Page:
Guests have sure been enjoying meeting the sisters from “Frozen” at our parks over the past few months. (Be sure to check out Shawn Slater’s latest blog post for details on when and where you can see them). And something else our guests love about this film is the terrific soundtrack – and if that applies to you, you’ve got to hear about a special version of the soundtrack that’s available for a very limited time.
Next Monday through Friday only (February 24-28, 2014), if you pre-order either version of the “Frozen” vinyl album listed below, you’ll have a chance to receive one of just 50 copies that includes a signed poster!
Each day’s set of 50 albums will have different autographs:
- Monday 2/24/14 – Oscar-nominated songwriters Kristen Anderson-Lopez and Robert Lopez
- Tuesday 2/25/14 – Oscar-nominated directors Chris Buck and Jennifer Lee
- Wednesday 2/26/14 – John Lasseter
- Thursday 2/27/14 – Composer Christophe Beck
- Friday 2/28/14 – Kristen Anderson-Lopez and Robert Lopez
Choose from two versions of Disney’s “Frozen” limited edition vinyl collectible:
Deluxe Vinyl + Deluxe Digital Album Download
Includes an instant download of the deluxe digital album and three 12-inch COLOR vinyl LPs packaged in a stunning double-gatefold, embossed foil jacket with a full-color booklet containing the lyrics and gallery quality images from the film.
Deluxe Vinyl Album
Includes three 12-inch color vinyl LPs packaged in a stunning double-gatefold, embossed foil jacket with a full-color booklet containing the lyrics and gallery quality images from the film.
Orders will be fulfilled in April 2014.
“Wait a second, Greg. What are these “vinyl records” upon which you speak so fondly?”
I’ve met young people who have no idea what a “record” is. It’s a round, flat disc with the sound carefully carved into a spiral of grooves. You put a record on a turntable and set it spinning while a tiny needle, attached to a “tone arm,” picks up the groove vibrations and sends them through a sound system to entertain you. Know why we call them “albums?” It’s because early 78-rpm records could only hold about three minutes on each side. An album was literally a book filled with envelopes to store the discs.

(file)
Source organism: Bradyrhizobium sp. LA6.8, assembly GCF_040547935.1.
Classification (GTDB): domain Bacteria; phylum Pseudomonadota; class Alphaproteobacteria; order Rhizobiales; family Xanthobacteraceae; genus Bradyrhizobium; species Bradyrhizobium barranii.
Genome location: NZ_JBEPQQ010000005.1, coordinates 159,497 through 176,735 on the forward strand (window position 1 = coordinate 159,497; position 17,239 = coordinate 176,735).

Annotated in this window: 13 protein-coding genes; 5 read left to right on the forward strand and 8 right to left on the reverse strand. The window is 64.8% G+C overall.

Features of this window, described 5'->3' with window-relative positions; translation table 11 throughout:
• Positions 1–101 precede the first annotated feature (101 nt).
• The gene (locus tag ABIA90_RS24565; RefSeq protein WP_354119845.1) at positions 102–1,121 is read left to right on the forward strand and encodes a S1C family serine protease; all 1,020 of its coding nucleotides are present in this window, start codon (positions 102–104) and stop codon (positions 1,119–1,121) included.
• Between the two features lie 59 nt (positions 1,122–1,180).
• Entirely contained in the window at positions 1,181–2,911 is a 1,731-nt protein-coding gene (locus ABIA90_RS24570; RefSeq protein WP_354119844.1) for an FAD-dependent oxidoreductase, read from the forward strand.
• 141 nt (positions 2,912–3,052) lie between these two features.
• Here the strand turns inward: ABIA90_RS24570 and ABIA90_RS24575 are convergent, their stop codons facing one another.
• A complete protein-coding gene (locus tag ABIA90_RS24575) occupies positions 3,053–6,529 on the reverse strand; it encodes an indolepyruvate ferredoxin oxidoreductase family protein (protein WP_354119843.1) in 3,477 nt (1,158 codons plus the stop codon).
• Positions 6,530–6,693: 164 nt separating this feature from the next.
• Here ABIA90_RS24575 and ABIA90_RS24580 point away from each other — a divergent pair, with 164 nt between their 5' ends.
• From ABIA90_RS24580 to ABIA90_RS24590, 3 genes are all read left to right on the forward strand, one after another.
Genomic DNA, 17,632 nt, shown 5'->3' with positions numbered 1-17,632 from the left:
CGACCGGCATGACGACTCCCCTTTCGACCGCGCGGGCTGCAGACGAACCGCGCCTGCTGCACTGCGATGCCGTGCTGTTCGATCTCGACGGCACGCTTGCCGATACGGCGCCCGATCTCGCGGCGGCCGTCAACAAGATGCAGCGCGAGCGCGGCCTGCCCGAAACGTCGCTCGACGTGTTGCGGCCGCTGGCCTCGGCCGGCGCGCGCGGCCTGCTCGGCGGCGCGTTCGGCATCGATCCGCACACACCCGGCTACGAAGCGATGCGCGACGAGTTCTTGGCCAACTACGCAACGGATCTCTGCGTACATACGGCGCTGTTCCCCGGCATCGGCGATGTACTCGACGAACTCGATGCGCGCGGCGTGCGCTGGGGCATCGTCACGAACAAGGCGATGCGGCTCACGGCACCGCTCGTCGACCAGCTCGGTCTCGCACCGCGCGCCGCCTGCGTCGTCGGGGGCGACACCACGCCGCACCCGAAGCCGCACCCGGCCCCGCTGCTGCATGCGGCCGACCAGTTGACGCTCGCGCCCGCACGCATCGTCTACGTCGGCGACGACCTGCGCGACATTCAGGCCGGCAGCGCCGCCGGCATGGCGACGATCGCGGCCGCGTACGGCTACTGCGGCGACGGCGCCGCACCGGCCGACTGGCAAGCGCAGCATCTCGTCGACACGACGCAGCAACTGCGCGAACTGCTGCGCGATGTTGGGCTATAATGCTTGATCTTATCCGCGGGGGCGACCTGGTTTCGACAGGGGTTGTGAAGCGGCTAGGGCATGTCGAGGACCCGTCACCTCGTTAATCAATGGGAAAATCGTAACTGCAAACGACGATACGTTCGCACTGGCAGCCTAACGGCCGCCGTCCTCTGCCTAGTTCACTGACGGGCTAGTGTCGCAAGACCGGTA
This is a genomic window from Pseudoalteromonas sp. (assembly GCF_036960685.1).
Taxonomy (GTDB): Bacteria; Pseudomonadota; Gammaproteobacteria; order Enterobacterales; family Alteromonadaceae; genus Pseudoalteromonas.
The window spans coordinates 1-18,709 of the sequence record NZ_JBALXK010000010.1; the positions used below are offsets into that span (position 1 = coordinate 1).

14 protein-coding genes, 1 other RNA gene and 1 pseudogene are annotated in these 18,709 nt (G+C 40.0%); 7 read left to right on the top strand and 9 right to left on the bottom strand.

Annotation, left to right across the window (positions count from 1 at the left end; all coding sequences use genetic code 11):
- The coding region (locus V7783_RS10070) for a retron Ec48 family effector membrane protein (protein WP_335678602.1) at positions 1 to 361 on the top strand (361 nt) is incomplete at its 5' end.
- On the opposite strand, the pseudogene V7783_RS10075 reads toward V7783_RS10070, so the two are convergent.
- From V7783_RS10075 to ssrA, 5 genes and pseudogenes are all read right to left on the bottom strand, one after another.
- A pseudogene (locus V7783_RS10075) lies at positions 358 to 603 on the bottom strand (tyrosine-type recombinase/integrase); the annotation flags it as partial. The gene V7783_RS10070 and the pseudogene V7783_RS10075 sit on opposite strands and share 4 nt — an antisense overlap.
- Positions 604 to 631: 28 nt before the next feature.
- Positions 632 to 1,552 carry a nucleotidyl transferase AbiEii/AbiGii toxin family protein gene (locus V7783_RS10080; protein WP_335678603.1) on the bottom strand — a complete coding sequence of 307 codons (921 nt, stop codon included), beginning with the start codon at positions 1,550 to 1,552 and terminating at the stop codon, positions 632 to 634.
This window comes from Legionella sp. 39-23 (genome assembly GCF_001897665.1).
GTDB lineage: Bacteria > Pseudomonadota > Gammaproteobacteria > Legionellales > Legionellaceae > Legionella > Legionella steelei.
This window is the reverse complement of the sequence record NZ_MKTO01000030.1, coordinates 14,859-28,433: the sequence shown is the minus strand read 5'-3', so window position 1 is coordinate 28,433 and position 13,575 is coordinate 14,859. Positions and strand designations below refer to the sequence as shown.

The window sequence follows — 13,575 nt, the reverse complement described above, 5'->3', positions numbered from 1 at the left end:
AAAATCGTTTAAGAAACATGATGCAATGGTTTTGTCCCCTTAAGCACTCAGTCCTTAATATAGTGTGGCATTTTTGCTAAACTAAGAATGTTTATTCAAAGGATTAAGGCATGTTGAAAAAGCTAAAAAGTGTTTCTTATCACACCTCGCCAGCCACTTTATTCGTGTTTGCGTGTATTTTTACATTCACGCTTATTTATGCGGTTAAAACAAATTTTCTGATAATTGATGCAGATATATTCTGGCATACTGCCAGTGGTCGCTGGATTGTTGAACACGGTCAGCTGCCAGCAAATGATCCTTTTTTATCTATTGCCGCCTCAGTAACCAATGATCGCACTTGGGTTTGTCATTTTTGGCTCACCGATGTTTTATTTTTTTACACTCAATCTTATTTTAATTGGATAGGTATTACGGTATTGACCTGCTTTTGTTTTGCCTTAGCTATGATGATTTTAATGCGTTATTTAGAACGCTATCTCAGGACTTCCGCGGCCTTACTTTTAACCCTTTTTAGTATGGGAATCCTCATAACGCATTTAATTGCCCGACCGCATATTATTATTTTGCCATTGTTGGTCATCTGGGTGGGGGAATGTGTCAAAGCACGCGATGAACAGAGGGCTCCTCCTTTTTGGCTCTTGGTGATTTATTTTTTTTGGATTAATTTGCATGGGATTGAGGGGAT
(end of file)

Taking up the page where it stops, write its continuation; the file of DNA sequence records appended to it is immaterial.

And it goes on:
12-inch long-playing records or “LP’s” — which could hold about 60 minutes on one 33 1/3-rpm disc — were introduced in 1948. The next year brought vinyl “singles,” 7-inch 45-rpm records that spun upon many an Elvis and Beatles fan’s turntable. Today’s compact discs can hold about 80 minutes of audio. Of course, downloads have a wide range of lengths.
You can still buy brand-new vinyl records — and there are lots of ways to play them. Many of your favorite neighborhood stores and online retailers sell vinyl records. Turntable sales are actually very strong.
Records are remarkable to behold as they spin out their magic. You can look at a record’s surface and SEE the music nestled in the grooves. The grooves pulsate as the needle zooms within them, like a Star Wars X-wing starfighter, careening through narrow canyons to save the galaxy.